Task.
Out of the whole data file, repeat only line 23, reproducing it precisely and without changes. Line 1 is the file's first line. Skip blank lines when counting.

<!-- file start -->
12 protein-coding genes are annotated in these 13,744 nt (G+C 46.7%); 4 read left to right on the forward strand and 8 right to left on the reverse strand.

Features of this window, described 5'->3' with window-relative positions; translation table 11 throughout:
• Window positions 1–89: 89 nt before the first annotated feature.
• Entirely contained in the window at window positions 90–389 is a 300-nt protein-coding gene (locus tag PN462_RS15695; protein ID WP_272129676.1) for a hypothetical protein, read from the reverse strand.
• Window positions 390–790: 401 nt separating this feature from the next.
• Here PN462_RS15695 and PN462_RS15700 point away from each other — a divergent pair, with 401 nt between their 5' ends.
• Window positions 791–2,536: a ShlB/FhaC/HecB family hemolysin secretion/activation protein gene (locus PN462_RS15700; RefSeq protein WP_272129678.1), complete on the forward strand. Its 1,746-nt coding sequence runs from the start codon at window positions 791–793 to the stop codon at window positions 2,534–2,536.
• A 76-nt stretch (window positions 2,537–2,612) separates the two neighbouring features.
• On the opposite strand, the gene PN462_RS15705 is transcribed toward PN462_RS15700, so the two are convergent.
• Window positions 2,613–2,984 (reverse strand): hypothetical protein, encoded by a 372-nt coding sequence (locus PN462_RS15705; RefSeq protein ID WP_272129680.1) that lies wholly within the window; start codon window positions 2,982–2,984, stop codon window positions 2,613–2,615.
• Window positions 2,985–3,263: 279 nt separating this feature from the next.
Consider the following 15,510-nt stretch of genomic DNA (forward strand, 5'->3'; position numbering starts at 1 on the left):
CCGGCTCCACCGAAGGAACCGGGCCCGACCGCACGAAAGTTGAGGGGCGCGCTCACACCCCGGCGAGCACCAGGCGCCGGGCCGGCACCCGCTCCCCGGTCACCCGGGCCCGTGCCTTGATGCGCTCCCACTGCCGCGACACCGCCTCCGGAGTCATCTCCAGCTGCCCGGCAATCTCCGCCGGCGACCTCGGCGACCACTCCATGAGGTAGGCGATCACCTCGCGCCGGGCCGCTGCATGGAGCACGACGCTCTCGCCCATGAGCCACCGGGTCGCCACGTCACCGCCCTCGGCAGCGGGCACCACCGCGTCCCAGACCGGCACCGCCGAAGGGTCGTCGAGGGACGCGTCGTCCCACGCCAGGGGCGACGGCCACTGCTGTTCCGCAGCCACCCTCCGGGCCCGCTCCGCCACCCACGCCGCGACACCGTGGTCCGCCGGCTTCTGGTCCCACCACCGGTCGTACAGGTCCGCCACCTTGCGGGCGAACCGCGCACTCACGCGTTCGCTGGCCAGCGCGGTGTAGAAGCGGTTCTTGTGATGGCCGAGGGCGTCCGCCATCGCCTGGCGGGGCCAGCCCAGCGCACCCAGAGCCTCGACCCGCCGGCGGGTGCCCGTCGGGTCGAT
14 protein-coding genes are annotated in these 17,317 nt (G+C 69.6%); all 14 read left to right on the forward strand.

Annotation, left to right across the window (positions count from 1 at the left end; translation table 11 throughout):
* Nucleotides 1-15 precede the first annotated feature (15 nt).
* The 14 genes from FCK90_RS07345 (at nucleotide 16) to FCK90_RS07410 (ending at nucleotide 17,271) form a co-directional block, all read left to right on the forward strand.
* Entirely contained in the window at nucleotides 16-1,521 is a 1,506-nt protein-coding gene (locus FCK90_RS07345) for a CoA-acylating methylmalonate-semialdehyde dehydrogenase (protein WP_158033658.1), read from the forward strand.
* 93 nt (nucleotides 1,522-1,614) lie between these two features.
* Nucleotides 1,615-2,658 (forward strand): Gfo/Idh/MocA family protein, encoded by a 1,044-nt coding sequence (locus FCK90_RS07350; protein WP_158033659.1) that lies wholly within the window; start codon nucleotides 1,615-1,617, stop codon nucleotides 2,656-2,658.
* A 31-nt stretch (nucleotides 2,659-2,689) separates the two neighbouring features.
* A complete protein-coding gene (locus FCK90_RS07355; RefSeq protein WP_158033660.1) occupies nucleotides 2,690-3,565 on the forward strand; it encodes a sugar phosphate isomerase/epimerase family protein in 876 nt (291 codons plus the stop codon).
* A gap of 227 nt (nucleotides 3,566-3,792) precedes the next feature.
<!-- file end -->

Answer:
* A gap of 227 nt (nucleotides 3,566-3,792) precedes the next feature.